Woodchopping at the Angaston Show, Angaston, South Australia, 2007

Underhand chopEdit

The Underhand, or horizontal chop is an axe event which involves cutting a bolt of wood set horizontally in a stanchion into two pieces. The event is scored for time. During the event, the competitor stands on top of a log set horizontally in a stanchion. The competitor swings the axe between their feet at a 45 degree angle on two opposing faces, opening up a face that extends halfway through the diameter of the log. The competitor then switches sides and severs the log by opening a face on the opposite side, working only on the second side until the two meet.

Standing block chopEdit

The mechanics of wood removal for the Standing Block or Vertical chop are similar to those of the horizontal chop, however, because the log is set vertically, the technique involved is different from the underhand chop. A competitor must angle their axe swings to open a face at 45 degrees skyward, and at 45 degrees below the horizontal in order to create the same two faces that are needed to chop one side of the log.

Hard hit choppingEdit

This event is a variation on the underhand chop which scores a competitor not on time, but on the number of axe swings needed to sever the log.


Bow sawEdit

The Bow Saw event is most typically run as a singles or as a team event. A 36-inch bow saw fitted with a competition-grade peg and raker blade is most frequently used. In a singles event, a competitor is typically asked to cut a series of thin slices, called cookies, from a log, which is chained down to a stanchion. Each disk of wood sawn must be complete, or a penalty is assessed. As a team event, each member cuts one or two disks, and team members switch after completing their cuts. This event is scored for total time to complete all cuts.

Crosscut sawing, Asturias, Spain, 2007

Crosscut sawingEdit

This event is run as either a doubles or team event. As a crosscut saw is a two-man saw, each cut must be made with a pair of teammates. A series of cookies are sawed off for time, as in the bow saw event. The saws used for these events tend to be the most expensive individual pieces of equipment for a woodsman team, running into thousands of dollars for a competition-filed peg and raker or M tooth saw. Great pains are taken before the event is run to examine the log being cut for knots or imperfections which can damage these very aggressively filed saws.

Single buckEdit

The single buck event utilizes a two-man crosscut saw operated by one individual, and is almost universally run as a singles event. The saw is typically of the same grade as the crosscut saw used in the two man event, but may be custom filed for one person operation. The competitor is required to make a single cut or cookie through one large log. These logs are typically the largest diameter wood present at the competition. A competitor is allowed a starting cut, usually measured to be no more than 6-8 inches, or the width of a US One Dollar bill. A teammate is allowed to straddle the log and place a wedge to ease the competitor's progress and prevent binding of the saw.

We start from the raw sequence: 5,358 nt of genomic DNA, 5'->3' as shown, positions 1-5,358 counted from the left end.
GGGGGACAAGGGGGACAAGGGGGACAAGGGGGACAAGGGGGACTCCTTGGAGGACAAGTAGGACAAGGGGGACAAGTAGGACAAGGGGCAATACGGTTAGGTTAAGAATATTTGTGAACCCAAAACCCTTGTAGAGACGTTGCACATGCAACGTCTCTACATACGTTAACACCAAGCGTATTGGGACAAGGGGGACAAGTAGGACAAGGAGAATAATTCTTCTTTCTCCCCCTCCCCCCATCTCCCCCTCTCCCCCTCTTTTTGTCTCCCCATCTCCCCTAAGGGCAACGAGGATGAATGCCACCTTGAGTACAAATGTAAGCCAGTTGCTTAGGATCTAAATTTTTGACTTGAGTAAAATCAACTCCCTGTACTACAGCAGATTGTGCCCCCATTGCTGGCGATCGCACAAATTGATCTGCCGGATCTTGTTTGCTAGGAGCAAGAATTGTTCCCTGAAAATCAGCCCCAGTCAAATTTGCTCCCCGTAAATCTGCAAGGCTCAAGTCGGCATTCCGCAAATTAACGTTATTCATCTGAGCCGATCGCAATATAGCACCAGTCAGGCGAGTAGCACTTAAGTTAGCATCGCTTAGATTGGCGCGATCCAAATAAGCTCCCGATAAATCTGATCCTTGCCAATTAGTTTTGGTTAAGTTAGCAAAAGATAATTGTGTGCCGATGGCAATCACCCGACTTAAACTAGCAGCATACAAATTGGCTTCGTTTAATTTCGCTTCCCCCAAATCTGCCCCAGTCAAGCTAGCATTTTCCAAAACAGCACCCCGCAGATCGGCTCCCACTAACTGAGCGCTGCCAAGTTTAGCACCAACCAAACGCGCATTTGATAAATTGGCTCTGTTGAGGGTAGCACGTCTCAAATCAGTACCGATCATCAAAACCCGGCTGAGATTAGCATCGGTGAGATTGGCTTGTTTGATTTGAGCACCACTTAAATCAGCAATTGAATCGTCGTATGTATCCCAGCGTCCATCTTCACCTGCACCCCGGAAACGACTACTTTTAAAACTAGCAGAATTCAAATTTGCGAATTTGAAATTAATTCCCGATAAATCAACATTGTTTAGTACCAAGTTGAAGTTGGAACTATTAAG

This event is scored for time. A competitor wearing appropriate safety gear makes a series of cuts in a log. The event can be designed in various ways to emphasize visual accuracy or the ability to run their chainsaw at the peak of its power band. In the interest of fairness, the same saw is typically used throughout the day to eliminate any variables between saws (which can be significant, even for the same model saw).

  • The "Down Up" version of the event requires a cut downward (on a pulling chain, using the bottom of the bar) followed by an upward cut (on a pushing chain, using the top of the bar). This is by far the most common version of the event.
  • The "Down Up Down" event adds an additional down cut to the above.
  • The "Up Down" event typically involves a cut halfway up a log, which then requires that the competitor remove their saw from the log and complete the cut from the top of the log. This version of the event is timed with an accuracy component based on how closely the two half-cuts met.

Disk stackEdit

The chainsaw Disk Stack event involves cutting a series of stacked disks from a log set vertically in a stanchion. A competitor is given a set area of wood to cut, and a time limit, usually two minutes. Holding the saw at eye level, the competitor saws off successive disks, leaving previous cuts stacked on top of the log. The event is scored based on the number of whole disks left on top of the log at the time the competitor announces they are done. Time is used as a secondary tie-breaker. Performed well, it is not unusual for a competitor to cut in excess of 20 disks. During the event, the competitor is not allowed to manipulate the disks in any fashion other than sawing off additional disks.

Pulpwood tossEdit